Knowing When To Replace Your Shocks

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Depending on how you drive your truck and where you drive it, you may not give your shocks a lot of thought. Since shocks tend to “wear” very, very gradually, people often aren’t aware that their shocks have gone bad until they’re told by the local dealership or auto shop.

As you undoubtedly know, shocks aren’t just a part that improves your vehicle’s ride. They’re an important piece of safety equipment as well. Shocks help to prevent front end dive under hard braking, helping to reduce the amount of force that the front brakes must dissipate and decrease stopping distance. For truck owners, shocks are also important because they help keep large loads (either towed or hauled) manageable during turns, bumps, etc.

You need good shocks to have a safe vehicle. The trouble is, most people – and a fair number of auto technicians – don’t really know when it’s time to replace a shock and when it’s not. There are a lot of simple, amateur tests that you can do to “prove” your truck may or may not need shocks (like the one in the video below), but these types of tests are usually only accurate when the shocks are already in pretty bad shape.

YouTube Preview Image

A better way to evaluate shocks is to look at how much hydraulic fluid they’ve leaked. Shock failure is caused by leakage. While a little bit of leakage is considered normal, once a certain amount of fluid has drained out – or if the fluid has leaked out of the shocks in a very specific way – then it’s time for new shocks.

Fortunately, Toyota has given their dealership technicians some clear-cut illustrations that explain when shocks need replaced…and we’re sharing them with you.

Front Shocks on Most Trucks

When to replace front shocks

Rear Shocks on Most Trucks

When to replace rear truck shocks

Bonus: Struts on Most Cars

When to replace struts

Knowing vs Doing

Personally, I have no ambition to crawl under a car or truck and inspect the shocks for leakage…especially when I know I can do it very easily the next time I visit my local dealership for an oil change and tire rotation. You can either ask to have the shocks inspected, or you can print out the images above and ask to see them yourself.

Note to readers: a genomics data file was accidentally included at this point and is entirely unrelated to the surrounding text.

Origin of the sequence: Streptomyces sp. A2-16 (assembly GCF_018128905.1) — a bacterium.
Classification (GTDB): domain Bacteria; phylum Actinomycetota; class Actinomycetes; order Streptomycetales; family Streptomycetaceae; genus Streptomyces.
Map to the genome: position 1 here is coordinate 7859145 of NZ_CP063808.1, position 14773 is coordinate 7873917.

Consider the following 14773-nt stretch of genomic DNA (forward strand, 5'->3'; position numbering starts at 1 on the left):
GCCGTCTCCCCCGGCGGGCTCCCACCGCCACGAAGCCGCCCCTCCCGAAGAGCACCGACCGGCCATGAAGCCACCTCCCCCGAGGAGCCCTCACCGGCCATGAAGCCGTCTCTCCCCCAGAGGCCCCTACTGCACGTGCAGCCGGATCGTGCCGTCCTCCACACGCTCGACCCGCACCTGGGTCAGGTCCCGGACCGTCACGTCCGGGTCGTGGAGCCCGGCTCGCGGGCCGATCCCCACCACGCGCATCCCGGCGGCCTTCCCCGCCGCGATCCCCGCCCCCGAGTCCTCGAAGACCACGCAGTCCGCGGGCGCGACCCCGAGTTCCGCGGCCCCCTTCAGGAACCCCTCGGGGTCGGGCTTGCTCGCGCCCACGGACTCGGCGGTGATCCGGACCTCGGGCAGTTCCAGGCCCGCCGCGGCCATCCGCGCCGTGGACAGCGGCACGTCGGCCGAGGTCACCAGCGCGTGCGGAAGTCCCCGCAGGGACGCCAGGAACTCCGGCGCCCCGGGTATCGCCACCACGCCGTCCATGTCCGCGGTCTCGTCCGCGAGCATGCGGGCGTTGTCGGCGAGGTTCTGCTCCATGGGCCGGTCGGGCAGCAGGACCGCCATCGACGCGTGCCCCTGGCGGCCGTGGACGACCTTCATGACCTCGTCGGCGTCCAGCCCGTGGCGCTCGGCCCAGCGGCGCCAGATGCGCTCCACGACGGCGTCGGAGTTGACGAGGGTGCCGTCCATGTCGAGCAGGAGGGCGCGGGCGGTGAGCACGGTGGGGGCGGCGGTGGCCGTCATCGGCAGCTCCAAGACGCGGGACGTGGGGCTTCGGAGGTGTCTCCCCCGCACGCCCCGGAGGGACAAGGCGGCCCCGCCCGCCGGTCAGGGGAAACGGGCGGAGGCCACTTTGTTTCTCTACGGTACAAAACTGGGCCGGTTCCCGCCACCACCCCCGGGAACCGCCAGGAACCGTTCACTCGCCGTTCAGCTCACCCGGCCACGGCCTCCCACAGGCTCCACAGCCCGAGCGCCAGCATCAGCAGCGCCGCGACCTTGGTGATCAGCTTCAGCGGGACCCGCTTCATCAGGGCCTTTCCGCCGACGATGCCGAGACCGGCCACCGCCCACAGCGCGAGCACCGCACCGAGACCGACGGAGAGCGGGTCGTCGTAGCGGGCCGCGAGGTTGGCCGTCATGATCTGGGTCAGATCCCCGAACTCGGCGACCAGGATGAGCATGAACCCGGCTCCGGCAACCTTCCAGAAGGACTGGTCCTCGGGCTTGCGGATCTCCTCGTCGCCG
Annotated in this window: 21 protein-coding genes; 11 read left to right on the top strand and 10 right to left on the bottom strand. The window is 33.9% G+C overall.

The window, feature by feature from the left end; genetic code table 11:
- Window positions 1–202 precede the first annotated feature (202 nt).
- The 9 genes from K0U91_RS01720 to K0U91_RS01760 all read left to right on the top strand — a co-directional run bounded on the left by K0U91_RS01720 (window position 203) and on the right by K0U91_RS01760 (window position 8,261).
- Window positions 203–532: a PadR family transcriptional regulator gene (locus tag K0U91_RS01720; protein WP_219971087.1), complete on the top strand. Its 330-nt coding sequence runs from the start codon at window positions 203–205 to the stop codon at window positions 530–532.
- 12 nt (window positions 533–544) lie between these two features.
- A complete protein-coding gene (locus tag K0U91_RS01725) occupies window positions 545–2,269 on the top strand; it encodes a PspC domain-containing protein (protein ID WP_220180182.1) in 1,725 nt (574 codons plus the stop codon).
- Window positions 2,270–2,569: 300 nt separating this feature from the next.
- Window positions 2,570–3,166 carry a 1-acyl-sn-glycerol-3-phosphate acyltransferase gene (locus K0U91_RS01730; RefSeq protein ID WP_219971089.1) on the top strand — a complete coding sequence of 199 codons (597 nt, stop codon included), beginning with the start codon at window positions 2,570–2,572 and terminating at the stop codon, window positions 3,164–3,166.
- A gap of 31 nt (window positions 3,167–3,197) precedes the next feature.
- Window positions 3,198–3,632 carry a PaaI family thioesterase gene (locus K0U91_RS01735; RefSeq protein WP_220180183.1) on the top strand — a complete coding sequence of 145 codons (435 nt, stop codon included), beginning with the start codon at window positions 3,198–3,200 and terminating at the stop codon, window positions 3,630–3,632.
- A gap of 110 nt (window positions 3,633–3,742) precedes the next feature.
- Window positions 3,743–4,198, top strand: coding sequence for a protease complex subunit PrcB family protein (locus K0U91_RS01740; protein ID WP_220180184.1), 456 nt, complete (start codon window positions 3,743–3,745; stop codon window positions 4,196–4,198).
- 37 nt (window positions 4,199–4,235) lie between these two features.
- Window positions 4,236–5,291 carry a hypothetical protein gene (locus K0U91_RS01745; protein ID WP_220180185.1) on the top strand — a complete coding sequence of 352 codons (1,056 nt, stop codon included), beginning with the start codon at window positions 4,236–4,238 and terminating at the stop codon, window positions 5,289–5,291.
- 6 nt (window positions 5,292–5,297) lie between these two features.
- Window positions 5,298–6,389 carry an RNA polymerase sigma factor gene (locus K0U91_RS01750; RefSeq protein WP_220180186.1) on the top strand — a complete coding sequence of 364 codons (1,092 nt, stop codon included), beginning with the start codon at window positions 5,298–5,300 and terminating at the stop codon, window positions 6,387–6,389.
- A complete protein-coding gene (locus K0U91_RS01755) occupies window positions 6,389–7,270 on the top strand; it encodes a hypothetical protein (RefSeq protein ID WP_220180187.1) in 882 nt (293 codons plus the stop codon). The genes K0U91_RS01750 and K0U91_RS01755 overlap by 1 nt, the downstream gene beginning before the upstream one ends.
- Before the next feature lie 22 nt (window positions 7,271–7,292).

Also, if you or someone you know is told they need new shocks or struts, some good questions to ask are:

  1. Has the oil seal leaked? This is a trick question. If they say “no”, then you probably don’t need shocks.
  2. How far down the body of the shock/coil/strut assembly has the leakage progressed? – You’re looking for an answer that’s greater than 1/3rd the length of the tube/assembly OR a leak at the seams of the shock.

One other thing about paying someone to replace your shocks: Beware the promise of “lifetime” shock replacement. Shocks might need replaced once or twice in a typical ownership cycle. Lifetime replacements are rarely a good investment…unless you have a 77′ Chevy Nova. But that’s another story.

Related Post: Toyota Tundra Shock Replacement Options


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  1. pete says:

    After adding a 3/1 leveling kit I was wondering how do I determine sizing when its time for replacing the rear shocks not really to concerned about the front being that its compressed but is there a rule of sizing after adding in a 1″ block to the rear leaf? do I need to size up? if so how do I do that?
    thanks pete

  2. Jason says:

    Pete – I think I read the answer to this somewhere, but my memory is that the shock tubes don’t need to be any longer…they just need to be a little softer. Check out this article with some shock info:

  3. John says:

    When shocks stop warming up after driving say 100 km they are done

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  5. […] Thanks RinconVTR. I plan on using this as a guide: Knowing When To Replace Your Shocks | Tundra Headquarters Blog […]

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